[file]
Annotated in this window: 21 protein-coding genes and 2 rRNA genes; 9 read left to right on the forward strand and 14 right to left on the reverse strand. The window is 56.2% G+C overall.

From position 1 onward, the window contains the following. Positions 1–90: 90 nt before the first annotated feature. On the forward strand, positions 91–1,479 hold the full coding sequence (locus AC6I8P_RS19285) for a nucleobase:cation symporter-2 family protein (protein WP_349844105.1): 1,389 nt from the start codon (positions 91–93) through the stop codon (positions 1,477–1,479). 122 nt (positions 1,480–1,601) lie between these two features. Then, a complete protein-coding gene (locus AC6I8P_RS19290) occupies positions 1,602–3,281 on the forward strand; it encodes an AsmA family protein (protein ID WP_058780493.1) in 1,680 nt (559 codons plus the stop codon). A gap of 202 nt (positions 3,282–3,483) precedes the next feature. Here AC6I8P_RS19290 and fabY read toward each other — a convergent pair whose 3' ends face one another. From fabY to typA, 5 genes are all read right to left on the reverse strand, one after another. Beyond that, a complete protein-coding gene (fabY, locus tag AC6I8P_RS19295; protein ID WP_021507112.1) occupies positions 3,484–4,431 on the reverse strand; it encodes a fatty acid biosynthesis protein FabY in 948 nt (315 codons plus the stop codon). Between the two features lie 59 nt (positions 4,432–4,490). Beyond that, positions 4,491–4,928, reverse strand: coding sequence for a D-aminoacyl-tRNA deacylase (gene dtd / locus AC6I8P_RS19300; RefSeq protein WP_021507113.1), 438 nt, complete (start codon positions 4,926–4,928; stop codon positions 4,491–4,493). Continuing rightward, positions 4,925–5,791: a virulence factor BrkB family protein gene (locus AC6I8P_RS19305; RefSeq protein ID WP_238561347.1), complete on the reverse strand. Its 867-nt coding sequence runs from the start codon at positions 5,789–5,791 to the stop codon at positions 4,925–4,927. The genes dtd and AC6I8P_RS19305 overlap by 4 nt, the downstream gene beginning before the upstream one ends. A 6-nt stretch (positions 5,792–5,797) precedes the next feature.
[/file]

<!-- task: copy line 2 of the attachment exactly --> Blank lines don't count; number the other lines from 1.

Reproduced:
From position 1 onward, the window contains the following. Positions 1–90: 90 nt before the first annotated feature. On the forward strand, positions 91–1,479 hold the full coding sequence (locus AC6I8P_RS19285) for a nucleobase:cation symporter-2 family protein (protein WP_349844105.1): 1,389 nt from the start codon (positions 91–93) through the stop codon (positions 1,477–1,479). 122 nt (positions 1,480–1,601) lie between these two features. Then, a complete protein-coding gene (locus AC6I8P_RS19290) occupies positions 1,602–3,281 on the forward strand; it encodes an AsmA family protein (protein ID WP_058780493.1) in 1,680 nt (559 codons plus the stop codon). A gap of 202 nt (positions 3,282–3,483) precedes the next feature. Here AC6I8P_RS19290 and fabY read toward each other — a convergent pair whose 3' ends face one another. From fabY to typA, 5 genes are all read right to left on the reverse strand, one after another. Beyond that, a complete protein-coding gene (fabY, locus tag AC6I8P_RS19295; protein ID WP_021507112.1) occupies positions 3,484–4,431 on the reverse strand; it encodes a fatty acid biosynthesis protein FabY in 948 nt (315 codons plus the stop codon). Between the two features lie 59 nt (positions 4,432–4,490). Beyond that, positions 4,491–4,928, reverse strand: coding sequence for a D-aminoacyl-tRNA deacylase (gene dtd / locus AC6I8P_RS19300; RefSeq protein WP_021507113.1), 438 nt, complete (start codon positions 4,926–4,928; stop codon positions 4,491–4,493). Continuing rightward, positions 4,925–5,791: a virulence factor BrkB family protein gene (locus AC6I8P_RS19305; RefSeq protein ID WP_238561347.1), complete on the reverse strand. Its 867-nt coding sequence runs from the start codon at positions 5,789–5,791 to the stop codon at positions 4,925–4,927. The genes dtd and AC6I8P_RS19305 overlap by 4 nt, the downstream gene beginning before the upstream one ends. A 6-nt stretch (positions 5,792–5,797) precedes the next feature.